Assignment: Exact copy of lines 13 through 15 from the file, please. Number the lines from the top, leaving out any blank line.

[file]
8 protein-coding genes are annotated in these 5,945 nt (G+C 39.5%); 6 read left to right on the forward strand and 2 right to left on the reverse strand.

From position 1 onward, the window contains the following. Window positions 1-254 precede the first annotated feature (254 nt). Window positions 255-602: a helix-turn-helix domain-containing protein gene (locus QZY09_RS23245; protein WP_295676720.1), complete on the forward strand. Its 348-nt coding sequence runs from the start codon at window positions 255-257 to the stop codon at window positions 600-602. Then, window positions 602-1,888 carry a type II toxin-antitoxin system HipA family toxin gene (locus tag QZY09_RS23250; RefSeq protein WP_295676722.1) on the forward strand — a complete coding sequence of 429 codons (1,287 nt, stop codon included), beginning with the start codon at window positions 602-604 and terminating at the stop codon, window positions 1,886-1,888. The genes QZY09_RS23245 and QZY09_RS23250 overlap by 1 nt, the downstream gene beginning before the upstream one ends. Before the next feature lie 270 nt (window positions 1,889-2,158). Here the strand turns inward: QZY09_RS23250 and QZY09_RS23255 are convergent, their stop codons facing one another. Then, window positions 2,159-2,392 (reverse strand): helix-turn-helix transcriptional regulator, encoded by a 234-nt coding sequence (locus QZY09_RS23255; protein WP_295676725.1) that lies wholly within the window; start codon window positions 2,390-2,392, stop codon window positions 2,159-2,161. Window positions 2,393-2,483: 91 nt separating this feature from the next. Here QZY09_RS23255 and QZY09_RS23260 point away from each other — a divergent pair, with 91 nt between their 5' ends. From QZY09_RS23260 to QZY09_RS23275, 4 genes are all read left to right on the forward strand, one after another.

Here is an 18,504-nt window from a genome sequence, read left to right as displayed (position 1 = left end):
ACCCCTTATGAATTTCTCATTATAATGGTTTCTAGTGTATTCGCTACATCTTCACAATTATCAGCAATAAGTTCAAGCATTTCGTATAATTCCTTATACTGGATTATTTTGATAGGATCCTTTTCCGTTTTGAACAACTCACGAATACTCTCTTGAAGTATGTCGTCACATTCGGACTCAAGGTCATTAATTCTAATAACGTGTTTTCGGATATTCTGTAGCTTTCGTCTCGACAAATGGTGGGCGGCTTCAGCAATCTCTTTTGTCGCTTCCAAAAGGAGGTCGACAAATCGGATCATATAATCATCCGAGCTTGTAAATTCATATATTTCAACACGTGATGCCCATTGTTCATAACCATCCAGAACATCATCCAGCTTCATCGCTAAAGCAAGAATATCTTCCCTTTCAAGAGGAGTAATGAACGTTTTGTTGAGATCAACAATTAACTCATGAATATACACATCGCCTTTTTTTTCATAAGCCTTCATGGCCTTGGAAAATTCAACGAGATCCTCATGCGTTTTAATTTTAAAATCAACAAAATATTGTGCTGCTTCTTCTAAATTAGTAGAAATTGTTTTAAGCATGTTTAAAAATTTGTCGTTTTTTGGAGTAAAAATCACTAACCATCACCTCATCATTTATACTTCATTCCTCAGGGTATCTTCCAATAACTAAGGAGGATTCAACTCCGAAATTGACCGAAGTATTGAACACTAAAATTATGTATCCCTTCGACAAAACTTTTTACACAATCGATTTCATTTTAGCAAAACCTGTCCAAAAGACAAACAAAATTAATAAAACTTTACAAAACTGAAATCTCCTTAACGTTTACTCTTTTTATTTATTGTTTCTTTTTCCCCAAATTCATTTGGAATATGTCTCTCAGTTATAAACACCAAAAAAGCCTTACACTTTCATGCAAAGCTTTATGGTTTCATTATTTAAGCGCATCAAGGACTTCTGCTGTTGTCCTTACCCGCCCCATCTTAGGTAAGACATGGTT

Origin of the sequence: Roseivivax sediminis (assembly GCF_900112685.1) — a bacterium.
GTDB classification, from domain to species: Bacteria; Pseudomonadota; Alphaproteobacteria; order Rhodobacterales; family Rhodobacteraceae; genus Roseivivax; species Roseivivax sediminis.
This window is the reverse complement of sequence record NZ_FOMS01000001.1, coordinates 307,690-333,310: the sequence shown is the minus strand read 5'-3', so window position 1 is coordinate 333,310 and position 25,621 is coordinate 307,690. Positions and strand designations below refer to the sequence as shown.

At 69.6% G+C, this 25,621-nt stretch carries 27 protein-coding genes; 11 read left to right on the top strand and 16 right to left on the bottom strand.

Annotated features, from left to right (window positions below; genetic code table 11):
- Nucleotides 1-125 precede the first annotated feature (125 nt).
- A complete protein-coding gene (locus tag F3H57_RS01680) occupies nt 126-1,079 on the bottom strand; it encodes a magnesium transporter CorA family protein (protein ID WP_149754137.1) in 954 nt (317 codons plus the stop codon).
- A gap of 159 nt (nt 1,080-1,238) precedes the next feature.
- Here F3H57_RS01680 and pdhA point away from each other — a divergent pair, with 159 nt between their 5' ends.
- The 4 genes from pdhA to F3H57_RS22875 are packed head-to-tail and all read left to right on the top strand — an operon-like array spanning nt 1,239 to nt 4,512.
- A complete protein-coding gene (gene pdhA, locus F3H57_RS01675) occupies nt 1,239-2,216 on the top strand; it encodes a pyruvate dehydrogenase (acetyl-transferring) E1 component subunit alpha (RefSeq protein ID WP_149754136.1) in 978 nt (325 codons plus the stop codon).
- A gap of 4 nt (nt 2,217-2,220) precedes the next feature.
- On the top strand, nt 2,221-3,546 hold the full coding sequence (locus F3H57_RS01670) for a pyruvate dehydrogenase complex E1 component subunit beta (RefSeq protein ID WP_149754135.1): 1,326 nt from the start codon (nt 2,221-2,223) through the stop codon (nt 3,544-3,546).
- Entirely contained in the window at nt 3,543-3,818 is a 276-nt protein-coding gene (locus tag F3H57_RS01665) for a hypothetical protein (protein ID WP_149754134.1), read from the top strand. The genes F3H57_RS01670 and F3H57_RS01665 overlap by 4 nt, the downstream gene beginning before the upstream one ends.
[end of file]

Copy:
- Here F3H57_RS01680 and pdhA point away from each other — a divergent pair, with 159 nt between their 5' ends.
- The 4 genes from pdhA to F3H57_RS22875 are packed head-to-tail and all read left to right on the top strand — an operon-like array spanning nt 1,239 to nt 4,512.
- A complete protein-coding gene (gene pdhA, locus F3H57_RS01675) occupies nt 1,239-2,216 on the top strand; it encodes a pyruvate dehydrogenase (acetyl-transferring) E1 component subunit alpha (RefSeq protein ID WP_149754136.1) in 978 nt (325 codons plus the stop codon).